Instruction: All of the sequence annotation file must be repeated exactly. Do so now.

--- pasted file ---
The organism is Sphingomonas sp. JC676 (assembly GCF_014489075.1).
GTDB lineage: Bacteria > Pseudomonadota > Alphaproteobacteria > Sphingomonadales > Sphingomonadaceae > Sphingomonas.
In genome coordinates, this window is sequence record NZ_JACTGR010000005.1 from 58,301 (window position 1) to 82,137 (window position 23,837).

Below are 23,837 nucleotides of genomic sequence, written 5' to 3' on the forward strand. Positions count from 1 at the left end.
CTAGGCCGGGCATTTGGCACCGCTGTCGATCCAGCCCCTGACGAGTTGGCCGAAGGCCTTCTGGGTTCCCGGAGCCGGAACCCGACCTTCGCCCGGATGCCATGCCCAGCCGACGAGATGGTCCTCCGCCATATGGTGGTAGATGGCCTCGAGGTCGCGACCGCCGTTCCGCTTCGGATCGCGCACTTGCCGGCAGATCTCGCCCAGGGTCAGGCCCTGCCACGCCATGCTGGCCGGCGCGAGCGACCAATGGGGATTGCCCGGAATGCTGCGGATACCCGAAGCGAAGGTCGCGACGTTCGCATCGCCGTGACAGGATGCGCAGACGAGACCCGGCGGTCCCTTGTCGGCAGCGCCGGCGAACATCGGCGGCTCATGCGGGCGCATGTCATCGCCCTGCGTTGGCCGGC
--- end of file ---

The organism is Sphingomonas sp. JC676 (assembly GCF_014489075.1).
GTDB lineage: Bacteria > Pseudomonadota > Alphaproteobacteria > Sphingomonadales > Sphingomonadaceae > Sphingomonas.
In genome coordinates, this window is sequence record NZ_JACTGR010000005.1 from 58,301 (window position 1) to 82,137 (window position 23,837).

Below are 23,837 nucleotides of genomic sequence, written 5' to 3' on the forward strand. Positions count from 1 at the left end.
CTAGGCCGGGCATTTGGCACCGCTGTCGATCCAGCCCCTGACGAGTTGGCCGAAGGCCTTCTGGGTTCCCGGAGCCGGAACCCGACCTTCGCCCGGATGCCATGCCCAGCCGACGAGATGGTCCTCCGCCATATGGTGGTAGATGGCCTCGAGGTCGCGACCGCCGTTCCGCTTCGGATCGCGCACTTGCCGGCAGATCTCGCCCAGGGTCAGGCCCTGCCACGCCATGCTGGCCGGCGCGAGCGACCAATGGGGATTGCCCGGAATGCTGCGGATACCCGAAGCGAAGGTCGCGACGTTCGCATCGCCGTGACAGGATGCGCAGACGAGACCCGGCGGTCCCTTGTCGGCAGCGCCGGCGAACATCGGCGGCTCATGCGGGCGCATGTCATCGCCCTGCGTTGGCCGGC